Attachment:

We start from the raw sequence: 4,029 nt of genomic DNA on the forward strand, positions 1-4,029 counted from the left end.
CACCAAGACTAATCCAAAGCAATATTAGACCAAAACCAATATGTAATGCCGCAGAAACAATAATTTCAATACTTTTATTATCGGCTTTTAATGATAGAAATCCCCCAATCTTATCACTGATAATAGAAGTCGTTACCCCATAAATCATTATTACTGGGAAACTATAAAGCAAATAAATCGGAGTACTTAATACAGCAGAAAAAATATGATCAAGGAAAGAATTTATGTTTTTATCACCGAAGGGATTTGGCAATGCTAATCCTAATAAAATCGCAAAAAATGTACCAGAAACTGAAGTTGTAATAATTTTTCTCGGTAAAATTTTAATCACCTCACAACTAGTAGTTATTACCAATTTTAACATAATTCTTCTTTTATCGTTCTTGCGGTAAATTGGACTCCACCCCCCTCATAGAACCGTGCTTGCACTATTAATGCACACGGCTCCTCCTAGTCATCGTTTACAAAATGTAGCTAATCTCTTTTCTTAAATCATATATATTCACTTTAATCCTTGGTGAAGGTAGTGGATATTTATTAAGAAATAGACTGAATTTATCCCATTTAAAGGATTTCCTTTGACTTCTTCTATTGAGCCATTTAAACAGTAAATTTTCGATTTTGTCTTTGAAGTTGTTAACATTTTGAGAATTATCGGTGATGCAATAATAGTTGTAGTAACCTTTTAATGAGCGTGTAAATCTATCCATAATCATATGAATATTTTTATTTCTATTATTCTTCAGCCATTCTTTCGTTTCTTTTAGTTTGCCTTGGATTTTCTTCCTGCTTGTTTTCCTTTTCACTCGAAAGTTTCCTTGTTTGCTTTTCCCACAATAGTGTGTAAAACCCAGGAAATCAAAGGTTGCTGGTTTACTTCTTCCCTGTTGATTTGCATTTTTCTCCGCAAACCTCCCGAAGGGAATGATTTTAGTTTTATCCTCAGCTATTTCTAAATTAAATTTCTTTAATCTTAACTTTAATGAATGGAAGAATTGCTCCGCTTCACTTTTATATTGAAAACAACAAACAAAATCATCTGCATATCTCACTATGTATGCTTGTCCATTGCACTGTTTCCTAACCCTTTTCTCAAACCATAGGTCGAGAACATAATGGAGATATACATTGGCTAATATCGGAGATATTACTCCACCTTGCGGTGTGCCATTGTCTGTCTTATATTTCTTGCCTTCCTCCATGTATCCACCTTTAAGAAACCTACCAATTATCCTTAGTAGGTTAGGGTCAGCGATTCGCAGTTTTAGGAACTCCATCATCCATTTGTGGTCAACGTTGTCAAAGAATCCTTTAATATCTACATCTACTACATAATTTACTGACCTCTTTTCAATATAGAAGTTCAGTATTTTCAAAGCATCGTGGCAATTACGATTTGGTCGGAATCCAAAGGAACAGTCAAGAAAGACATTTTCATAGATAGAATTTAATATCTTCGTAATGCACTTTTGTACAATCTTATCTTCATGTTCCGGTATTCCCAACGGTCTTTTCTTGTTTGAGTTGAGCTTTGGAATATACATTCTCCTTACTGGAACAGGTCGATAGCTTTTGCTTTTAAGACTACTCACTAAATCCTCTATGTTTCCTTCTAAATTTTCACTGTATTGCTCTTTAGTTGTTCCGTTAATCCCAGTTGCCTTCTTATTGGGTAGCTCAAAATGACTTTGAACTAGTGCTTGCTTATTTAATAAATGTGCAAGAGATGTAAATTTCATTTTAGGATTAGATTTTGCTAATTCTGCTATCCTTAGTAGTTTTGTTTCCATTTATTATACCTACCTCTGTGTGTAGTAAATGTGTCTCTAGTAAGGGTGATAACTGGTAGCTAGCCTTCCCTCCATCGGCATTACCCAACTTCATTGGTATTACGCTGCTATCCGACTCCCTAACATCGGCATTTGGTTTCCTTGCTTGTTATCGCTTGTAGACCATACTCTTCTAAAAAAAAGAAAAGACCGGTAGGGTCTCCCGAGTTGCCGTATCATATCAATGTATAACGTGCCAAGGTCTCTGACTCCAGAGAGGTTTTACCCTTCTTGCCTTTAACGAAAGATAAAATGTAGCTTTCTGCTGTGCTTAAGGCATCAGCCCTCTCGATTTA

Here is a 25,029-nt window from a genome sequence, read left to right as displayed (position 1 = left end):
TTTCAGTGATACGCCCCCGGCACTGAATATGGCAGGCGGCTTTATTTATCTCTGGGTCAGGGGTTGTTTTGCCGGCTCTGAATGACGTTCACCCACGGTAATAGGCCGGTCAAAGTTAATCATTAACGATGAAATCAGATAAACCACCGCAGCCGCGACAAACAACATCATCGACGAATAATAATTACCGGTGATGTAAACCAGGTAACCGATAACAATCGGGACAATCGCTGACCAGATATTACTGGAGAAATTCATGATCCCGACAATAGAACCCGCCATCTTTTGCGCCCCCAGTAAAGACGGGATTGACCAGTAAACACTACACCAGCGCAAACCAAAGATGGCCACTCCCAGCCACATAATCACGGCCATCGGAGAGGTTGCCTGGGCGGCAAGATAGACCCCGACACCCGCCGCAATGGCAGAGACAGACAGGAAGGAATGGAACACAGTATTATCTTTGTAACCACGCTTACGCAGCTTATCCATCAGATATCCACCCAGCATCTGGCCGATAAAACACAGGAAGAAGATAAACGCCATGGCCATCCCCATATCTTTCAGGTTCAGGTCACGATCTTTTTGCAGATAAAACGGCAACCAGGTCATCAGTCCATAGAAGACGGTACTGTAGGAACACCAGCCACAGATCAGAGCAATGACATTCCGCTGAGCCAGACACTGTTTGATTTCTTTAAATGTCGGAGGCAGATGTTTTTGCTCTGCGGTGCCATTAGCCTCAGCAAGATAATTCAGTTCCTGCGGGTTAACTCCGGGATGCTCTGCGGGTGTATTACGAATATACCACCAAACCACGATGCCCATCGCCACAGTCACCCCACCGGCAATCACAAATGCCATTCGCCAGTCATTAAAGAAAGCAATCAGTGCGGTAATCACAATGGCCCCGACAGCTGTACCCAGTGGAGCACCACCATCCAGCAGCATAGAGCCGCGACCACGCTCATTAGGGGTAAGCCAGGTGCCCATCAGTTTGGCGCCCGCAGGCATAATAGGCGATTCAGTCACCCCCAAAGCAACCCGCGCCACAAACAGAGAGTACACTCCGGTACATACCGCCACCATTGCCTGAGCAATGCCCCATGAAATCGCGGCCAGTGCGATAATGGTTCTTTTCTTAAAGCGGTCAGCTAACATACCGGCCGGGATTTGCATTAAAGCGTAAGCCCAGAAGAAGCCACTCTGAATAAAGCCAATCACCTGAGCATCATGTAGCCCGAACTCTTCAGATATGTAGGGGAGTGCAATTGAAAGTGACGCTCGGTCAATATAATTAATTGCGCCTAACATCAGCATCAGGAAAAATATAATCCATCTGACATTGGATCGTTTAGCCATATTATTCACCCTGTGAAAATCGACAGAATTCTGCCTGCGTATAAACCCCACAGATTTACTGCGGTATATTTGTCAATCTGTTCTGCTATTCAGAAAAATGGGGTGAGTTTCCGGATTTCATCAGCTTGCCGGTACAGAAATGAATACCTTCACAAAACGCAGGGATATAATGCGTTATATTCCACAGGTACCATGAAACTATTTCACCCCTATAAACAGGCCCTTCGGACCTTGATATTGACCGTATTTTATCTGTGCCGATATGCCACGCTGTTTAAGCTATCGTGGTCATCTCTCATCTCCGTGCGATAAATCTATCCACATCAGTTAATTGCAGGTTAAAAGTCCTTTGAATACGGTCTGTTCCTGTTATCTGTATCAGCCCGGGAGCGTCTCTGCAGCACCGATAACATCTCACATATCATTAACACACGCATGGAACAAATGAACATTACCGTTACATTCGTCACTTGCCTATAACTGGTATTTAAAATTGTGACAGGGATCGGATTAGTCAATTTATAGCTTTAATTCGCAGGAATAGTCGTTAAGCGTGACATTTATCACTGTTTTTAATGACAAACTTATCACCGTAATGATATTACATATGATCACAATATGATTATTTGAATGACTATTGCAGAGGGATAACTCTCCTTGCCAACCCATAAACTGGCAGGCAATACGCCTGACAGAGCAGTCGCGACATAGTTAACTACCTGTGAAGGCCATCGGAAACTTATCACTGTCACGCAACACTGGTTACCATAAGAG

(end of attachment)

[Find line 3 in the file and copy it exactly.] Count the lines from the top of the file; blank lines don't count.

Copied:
Here is a 25,029-nt window from a genome sequence, read left to right as displayed (position 1 = left end):